Sea Hawk Paints executives get prison terms in banned-coating case

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A marine coatings company and two executives who pleaded guilty in October to willfully conspiring to obstruct the Environmental Protection Agency by selling a known pesticide were fined more than $1 million and sentenced to prison time.

New Nautical Coatings, doing business as Sea Hawk Paints and Sea Hawk Refinish Line, was sentenced to pay a fine of $1,235,315 on Dec. 5, according to the U.S. Attorney’s Office for the Southern District of Florida.

New Nautical was sentenced to a three-year period of probation, which requires the company to complete an environmental compliance program during that period of time.

Company president David Norrie, who pleaded guilty to willfully conspiring to obstruct the EPA, was sentenced to five months in prison and six months of home confinement.

Chief executive officer Erik Norrie, who pleaded guilty to willfully conspiring to knowingly distribute and sell an unregistered pesticide, was sentenced to three months in prison.

Sea Hawk Refinish Line Inc., which pleaded guilty to the same conspiracy, was sentenced to probation for one year.

Vice president Jason Revie and national sales manager Tommy Craft previously pleaded guilty to knowingly distributing and selling an unregistered pesticide and was each sentenced to a one-year period of probation.

Maureen O'Mara, special agent in charge of the EPA's criminal enforcement program in Florida, told Trade Only Today in an email that the sentencing sends “an important message that criminals looking to line their pockets at the expense of the law will be held accountable."

"In pursuit of EPA's mission of protecting public health and the environment, we will vigorously investigate the unauthorized sale of toxic chemicals that can leach into our marine environment," O’Mara said. "Our mission is seriously undermined when criminals knowingly submit false information and bypass the rules preventing the regulatory system from doing its job of controlling pollution.”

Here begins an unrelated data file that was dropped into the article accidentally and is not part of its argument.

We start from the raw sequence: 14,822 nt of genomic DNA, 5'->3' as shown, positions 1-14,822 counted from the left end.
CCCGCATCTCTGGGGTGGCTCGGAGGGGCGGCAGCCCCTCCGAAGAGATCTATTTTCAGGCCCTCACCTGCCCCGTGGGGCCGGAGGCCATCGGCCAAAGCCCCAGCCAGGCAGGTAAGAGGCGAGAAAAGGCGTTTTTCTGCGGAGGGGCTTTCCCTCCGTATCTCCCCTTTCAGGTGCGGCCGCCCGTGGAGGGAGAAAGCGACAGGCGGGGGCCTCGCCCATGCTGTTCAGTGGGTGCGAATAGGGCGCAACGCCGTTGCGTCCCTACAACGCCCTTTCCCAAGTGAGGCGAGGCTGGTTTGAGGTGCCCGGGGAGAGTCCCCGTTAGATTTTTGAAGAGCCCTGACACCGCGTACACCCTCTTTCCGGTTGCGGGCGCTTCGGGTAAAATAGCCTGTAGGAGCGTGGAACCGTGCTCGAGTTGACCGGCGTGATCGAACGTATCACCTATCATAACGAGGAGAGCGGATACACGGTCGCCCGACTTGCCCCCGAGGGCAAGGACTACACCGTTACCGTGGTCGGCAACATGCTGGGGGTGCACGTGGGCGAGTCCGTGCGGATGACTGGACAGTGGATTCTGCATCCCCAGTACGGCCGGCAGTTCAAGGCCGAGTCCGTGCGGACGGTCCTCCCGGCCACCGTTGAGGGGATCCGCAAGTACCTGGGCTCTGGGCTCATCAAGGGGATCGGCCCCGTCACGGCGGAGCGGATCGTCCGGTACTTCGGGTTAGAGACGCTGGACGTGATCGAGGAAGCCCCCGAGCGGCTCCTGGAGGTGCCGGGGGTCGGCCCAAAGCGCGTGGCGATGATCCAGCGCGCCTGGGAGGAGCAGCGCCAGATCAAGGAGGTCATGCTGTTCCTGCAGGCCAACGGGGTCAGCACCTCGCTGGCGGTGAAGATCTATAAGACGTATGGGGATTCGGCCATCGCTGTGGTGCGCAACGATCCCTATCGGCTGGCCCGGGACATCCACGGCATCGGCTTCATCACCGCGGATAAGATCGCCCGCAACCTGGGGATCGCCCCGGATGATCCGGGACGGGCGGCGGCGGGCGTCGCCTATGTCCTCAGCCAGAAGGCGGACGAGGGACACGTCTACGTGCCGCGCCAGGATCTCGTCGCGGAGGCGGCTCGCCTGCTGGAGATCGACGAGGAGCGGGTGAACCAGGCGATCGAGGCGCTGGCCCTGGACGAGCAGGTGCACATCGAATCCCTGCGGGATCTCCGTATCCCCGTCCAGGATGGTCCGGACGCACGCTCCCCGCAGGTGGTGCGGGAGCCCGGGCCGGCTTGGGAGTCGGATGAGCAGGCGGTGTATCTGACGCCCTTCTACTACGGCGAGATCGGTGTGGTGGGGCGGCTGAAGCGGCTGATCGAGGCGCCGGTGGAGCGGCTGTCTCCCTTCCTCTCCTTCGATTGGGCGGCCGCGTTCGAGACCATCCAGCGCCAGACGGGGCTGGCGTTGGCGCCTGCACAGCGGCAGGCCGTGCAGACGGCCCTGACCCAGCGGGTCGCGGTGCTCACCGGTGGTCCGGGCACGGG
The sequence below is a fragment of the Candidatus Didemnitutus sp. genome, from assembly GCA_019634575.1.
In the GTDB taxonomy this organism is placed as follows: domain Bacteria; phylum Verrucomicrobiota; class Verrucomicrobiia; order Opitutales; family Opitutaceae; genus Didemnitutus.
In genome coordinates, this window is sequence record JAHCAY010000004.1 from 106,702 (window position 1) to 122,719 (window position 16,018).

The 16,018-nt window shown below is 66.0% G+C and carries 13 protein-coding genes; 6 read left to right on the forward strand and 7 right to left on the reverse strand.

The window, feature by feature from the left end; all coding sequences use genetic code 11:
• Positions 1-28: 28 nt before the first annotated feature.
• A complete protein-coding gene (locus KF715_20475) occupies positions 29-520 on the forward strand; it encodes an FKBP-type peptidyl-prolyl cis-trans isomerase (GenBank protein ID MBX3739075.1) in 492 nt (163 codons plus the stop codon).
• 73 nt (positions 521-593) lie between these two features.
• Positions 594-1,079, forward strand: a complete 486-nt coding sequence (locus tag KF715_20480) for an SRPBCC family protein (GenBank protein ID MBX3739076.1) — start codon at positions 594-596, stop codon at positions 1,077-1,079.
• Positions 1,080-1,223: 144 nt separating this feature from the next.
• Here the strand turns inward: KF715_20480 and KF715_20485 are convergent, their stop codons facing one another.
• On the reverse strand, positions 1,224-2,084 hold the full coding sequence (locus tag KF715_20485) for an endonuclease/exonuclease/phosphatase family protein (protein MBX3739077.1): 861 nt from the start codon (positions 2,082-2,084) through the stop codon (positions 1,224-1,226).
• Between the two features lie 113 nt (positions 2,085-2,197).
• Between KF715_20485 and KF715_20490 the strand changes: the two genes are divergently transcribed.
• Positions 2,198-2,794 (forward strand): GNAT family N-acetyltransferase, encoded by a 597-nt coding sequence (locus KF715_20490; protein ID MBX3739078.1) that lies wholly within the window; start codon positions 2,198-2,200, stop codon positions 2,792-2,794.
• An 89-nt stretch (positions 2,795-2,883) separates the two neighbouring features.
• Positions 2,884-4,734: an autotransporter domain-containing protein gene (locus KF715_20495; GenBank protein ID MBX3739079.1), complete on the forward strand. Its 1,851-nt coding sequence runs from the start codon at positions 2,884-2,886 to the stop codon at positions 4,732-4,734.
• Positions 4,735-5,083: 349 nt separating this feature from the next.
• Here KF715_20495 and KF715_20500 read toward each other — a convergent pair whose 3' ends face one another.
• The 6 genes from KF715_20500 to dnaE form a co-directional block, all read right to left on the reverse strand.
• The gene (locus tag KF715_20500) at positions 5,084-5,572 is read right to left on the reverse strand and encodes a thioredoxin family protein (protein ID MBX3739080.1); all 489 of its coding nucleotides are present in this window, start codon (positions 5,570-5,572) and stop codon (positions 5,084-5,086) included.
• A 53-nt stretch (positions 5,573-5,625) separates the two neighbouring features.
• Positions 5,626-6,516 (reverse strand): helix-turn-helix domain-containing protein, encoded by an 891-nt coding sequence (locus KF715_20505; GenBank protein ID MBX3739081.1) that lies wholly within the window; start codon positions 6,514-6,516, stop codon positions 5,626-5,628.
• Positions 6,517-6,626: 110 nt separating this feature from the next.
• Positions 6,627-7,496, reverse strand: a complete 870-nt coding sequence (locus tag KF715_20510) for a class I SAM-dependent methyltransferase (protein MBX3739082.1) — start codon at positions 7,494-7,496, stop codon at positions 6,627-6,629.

A memo filed by attorneys for the Norries and New Nautical asked the court for time paying the fine.

“New Nautical is a small family company that has been competing in an industry dominated by multibillion-dollar companies,” said a memo filed by Gary Trombley on Dec. 1. “It has stayed competitive by making high-quality products and staying at the forefront of technology with the development of cutting-edge marine antifouling products.”

Court papers showed that the company disputed the harmful effects of the pesticide tributyltin methacrylate, or TBT.

In February, federal prosecutors charged the Florida paint and coatings manufacturer with conspiring to unlawfully produce and continue sales of a bottom paint containing TBT and falsely representing to customers and distributors that it was in compliance with federal law.

The indictment said New Nautical maintained a website stating “Biocop is a copper and tin-based copolymer formulation that blends the benefits of a hard base with TBT and copper for the highest level of antifouling protection.”

“New Nautical was prohibited from manufacturing Biocop for domestic sales after Dec. 1, 2005, the effective date of cancellation, and was prohibited from selling Biocop to anyone in the United States after Dec. 31, 2005,” the indictment said. “Contrary to EPA authorization, New Nautical continued to produce Biocop, and continued to use its sales team to sell and distribute Biocop in the Southern District of Florida and elsewhere in the United States.”

“By producing and selling Biocop, an unregistered pesticide, for domestic use and application, and by concealing such acts from the EPA and customers, New Nautical and Refinish Line and their co-conspirators derived pecuniary gains in excess of $2,000,000,” the indictment said.

According to the EPA, TBT-based coatings leach their constituent components into seawater.

“TBT was found to have significant harmful effects on marine life, causing growth retardation, immuno-suppression and imposex, which is the development of male characteristics in females,” the indictment said. “TBT was also bio-accumulative, meaning it increased in concentration in the food chain.”

The EPA says on its website that it “has canceled all TBT antifouling paint product registrations; cancellation of the last such registration was effective in December 2005.”

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